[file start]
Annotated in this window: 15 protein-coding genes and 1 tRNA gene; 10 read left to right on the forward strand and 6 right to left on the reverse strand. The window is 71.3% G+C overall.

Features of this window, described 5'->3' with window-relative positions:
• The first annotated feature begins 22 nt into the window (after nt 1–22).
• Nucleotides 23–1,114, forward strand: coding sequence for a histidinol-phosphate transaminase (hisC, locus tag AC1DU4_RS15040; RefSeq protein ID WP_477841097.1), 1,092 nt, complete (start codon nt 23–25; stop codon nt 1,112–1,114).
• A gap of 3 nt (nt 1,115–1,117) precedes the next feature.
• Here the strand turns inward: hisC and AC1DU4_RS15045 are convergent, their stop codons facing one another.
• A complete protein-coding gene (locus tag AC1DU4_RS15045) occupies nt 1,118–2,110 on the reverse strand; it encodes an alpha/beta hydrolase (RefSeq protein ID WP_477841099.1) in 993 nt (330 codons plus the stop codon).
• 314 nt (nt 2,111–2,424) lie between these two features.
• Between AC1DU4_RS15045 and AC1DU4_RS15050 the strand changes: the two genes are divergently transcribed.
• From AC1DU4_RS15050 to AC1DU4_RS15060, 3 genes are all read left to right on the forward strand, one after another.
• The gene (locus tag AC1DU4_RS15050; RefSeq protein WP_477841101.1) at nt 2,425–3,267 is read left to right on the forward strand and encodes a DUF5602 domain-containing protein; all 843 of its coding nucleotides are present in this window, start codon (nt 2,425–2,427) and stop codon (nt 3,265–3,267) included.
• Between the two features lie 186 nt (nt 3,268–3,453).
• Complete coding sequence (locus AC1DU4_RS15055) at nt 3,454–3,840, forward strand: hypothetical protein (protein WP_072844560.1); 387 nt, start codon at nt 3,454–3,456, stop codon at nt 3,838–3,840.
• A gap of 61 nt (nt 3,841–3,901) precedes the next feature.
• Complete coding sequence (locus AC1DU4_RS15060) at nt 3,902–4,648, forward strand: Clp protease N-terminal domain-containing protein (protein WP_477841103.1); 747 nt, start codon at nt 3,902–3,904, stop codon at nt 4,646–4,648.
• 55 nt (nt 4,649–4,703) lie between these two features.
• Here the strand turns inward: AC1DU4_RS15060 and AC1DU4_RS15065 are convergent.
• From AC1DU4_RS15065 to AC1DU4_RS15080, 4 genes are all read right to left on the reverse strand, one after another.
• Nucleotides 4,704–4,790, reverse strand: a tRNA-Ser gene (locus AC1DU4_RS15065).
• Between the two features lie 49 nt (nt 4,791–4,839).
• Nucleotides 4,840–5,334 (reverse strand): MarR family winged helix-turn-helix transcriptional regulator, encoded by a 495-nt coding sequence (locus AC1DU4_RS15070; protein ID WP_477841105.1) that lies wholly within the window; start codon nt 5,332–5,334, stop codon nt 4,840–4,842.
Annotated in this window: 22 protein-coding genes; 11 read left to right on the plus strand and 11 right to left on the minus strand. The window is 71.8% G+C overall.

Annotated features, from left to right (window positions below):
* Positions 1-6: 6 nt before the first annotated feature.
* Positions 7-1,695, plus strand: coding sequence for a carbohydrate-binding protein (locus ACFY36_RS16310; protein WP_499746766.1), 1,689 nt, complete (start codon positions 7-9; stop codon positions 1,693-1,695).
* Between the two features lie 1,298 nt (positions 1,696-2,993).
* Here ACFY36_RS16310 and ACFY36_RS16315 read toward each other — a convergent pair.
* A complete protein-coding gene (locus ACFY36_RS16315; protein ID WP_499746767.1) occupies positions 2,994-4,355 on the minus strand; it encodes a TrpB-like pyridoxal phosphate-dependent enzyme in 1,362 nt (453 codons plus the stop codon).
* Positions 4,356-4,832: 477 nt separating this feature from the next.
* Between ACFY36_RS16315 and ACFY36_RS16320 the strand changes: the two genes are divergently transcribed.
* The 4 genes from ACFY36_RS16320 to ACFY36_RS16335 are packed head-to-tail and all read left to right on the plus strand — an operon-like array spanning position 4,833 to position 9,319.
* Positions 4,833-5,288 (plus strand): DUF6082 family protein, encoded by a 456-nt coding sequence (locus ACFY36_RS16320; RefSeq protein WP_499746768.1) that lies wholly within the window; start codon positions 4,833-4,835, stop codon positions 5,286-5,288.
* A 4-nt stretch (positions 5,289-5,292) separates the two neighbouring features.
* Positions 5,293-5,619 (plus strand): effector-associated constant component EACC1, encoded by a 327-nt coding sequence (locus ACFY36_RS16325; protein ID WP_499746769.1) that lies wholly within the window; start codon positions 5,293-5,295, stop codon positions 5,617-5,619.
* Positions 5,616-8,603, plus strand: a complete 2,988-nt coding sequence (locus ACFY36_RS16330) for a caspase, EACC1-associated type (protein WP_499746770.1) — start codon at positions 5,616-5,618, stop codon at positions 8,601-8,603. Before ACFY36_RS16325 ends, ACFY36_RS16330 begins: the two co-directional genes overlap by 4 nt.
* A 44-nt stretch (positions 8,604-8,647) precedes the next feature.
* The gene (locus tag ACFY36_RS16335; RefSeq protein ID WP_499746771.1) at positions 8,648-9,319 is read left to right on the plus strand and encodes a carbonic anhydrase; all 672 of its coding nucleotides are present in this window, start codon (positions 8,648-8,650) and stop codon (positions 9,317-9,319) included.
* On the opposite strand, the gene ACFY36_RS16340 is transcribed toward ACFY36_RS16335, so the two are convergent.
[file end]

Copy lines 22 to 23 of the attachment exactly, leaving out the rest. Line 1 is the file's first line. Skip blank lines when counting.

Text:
Annotated in this window: 22 protein-coding genes; 11 read left to right on the plus strand and 11 right to left on the minus strand. The window is 71.8% G+C overall.

Annotated features, from left to right (window positions below):